DISCLAIMER: THE INFORMATION IS PROVIDED FOR GENERAL INFORMATION ONLY AND MAY NOT BE TOTALLY ACCURATE IN A SPECIFIC CASE. QUESTIONS INVOLVING INTERPRETATION OF SPECIFIC FOREIGN LAWS SHOULD BE ADDRESSED TO THE APPROPRIATE FOREIGN AUTHORITIES OR FOREIGN COUNSEL.
- The Department strongly urges U.S. citizens not to go to North Korea/the Democratic People’s Republic of Korea (DPRK) due to the serious risk of arrest and long-term detention.
- North Korean authorities, under North Korea’s system of law enforcement, impose unduly harsh sentences--including for actions that in the United States would not be considered crimes.
- They also threatened U.S. citizens with being treated in accordance with the “wartime law” of the DPRK.
See Travel Advisory for North Korea.
Sweden as Protecting Power: Since the United States does not maintain diplomatic or consular relations with North Korea, the U.S. government has no means to provide normal consular services to its citizens:
- Sweden serves as the protecting power for Canada, Australia, and the United States, providing limited emergency consular services.
- North Korea still routinely delays or denies consular access to U.S. citizens, even when requested by the Swedish Embassy in Pyongyang and despite North Korea and the United States both being signatories to the Vienna Convention on Consular Relations.
Embassy of Sweden Pyongyang
Democratic People's Republic of Korea
Telephone: +46 8 405 10 00 (main switchboard)
Emergency Contact at the Embassy of Sweden in Pyongyang: +46 8 405 50 05
Department of State Emergency Contact: 24/7 from within the United States 1-888-407-4747 / from outside the United States 1-202-501-4444.
U.S. Embassy Beijing
No. 55 An Jia Lou Road
Chaoyang District, Beijing 100600
Telephone: +(86)(10) 8531-4000
Emergency After-Hours Telephone: +(86)(10) 8531-4000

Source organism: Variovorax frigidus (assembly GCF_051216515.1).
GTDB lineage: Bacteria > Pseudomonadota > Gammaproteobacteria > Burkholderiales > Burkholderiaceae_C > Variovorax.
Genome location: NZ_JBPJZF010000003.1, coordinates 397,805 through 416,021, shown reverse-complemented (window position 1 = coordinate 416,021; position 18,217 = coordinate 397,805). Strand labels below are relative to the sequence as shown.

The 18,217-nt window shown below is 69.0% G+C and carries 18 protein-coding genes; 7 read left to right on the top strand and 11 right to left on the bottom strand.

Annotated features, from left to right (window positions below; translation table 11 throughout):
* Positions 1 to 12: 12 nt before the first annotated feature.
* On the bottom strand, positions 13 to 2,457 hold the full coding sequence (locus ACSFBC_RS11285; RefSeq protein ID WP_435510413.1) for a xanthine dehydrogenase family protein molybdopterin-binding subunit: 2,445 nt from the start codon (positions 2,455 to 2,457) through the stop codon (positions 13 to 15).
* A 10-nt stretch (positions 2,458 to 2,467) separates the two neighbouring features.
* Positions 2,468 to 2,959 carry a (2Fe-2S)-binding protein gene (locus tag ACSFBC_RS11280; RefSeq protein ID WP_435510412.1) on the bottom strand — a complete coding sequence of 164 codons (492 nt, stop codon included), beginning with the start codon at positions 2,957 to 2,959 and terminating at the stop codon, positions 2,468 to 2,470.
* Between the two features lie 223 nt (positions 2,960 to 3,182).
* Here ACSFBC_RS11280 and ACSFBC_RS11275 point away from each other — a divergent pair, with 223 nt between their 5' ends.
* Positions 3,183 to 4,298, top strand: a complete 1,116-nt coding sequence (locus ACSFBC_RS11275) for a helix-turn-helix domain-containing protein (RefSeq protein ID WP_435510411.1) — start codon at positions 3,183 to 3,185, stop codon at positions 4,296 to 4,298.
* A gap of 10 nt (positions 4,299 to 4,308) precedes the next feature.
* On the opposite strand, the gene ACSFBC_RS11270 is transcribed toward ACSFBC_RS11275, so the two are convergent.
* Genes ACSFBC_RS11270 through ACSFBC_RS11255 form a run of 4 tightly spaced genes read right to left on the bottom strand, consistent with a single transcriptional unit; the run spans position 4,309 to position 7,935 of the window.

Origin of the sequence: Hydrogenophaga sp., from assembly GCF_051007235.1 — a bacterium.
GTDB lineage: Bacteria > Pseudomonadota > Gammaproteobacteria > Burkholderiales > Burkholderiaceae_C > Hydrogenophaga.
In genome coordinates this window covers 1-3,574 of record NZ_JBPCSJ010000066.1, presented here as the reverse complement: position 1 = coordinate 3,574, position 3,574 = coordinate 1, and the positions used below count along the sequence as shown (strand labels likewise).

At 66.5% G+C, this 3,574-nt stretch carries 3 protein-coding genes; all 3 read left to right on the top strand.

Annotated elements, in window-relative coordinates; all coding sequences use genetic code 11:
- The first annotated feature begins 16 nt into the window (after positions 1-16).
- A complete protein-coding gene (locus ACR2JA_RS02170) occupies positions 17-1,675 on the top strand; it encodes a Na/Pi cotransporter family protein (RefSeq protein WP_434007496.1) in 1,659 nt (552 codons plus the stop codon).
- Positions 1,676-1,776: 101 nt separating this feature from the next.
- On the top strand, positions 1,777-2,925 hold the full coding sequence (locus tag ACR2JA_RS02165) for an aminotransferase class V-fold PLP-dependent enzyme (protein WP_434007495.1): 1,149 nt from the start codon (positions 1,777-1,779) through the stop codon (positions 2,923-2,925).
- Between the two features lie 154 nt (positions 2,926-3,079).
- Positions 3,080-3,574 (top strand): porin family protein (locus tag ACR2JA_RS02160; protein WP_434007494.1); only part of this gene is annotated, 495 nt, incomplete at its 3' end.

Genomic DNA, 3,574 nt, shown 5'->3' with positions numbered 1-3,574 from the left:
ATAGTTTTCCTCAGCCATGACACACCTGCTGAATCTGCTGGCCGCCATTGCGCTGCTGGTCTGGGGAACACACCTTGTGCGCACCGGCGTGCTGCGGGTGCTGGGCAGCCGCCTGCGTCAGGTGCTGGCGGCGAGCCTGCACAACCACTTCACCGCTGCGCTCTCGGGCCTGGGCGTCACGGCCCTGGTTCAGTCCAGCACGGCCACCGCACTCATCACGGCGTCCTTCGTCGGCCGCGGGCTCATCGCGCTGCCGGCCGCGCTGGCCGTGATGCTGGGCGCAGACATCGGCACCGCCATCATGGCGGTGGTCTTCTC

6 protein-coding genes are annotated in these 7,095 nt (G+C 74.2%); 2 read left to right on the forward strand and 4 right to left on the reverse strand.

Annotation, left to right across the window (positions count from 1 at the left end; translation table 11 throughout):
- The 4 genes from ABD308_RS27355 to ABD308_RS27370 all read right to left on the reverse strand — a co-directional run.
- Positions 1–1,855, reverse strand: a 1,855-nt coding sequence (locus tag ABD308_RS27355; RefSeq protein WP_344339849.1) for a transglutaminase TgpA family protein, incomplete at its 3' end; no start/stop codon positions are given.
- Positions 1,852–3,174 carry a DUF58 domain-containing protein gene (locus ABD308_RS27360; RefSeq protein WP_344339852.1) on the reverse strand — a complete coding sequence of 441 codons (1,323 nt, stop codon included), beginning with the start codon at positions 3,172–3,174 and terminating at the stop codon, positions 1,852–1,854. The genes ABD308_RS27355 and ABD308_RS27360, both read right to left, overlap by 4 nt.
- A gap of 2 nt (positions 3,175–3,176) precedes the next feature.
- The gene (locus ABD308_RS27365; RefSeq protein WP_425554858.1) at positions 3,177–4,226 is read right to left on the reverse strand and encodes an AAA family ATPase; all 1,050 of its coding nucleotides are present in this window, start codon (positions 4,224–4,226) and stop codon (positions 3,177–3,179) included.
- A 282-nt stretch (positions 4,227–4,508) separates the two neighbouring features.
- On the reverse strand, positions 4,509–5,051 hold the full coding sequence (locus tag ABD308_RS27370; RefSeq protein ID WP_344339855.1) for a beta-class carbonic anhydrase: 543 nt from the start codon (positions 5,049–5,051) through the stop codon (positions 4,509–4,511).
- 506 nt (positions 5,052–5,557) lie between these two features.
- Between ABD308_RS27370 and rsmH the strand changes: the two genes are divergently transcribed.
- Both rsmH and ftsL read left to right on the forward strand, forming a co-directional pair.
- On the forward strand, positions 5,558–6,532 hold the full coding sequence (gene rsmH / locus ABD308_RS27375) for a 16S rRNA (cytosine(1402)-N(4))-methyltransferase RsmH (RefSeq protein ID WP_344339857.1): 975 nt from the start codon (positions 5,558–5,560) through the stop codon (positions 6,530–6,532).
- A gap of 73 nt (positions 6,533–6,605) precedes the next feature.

Fax: +(86)(10) 8531-3300
Judicial Assistance in North Korea
Disclaimer: This circular is informational only; it is not an opinion on any aspect of United States, North Korean, or international law. The U.S. Department of State does not intend by the contents of this circular to take a position on any aspect of any pending litigation.
The United States and Democratic People’s Republic of Korea (DPRK) do not have any treaty relationships that provide for judicial assistance. The DPRK is not party to either the Hague Convention on the Service Abroad of Judicial and Extra-Judicial Documents in Civil or Commercial Matters, or the Hague Convention on the Taking of Evidence Abroad in Civil or Commercial Matters.
Moreover, the United States does not maintain diplomatic relations with the DPRK and does not have U.S. representatives there. Therefore, the U.S. Government cannot provide normal consular services in the DPRK, including the transmission of judicial documents via the diplomatic channel. Nor does the United States have in place a protecting power or other arrangement that would permit another sovereign to transmit letters rogatory requesting service of process or the taking of evidence, or to effect service of process upon the government of the DPRK on behalf of U.S. litigants as provided for in the Foreign Sovereign Immunities Act.
Last Updated: November 15, 2013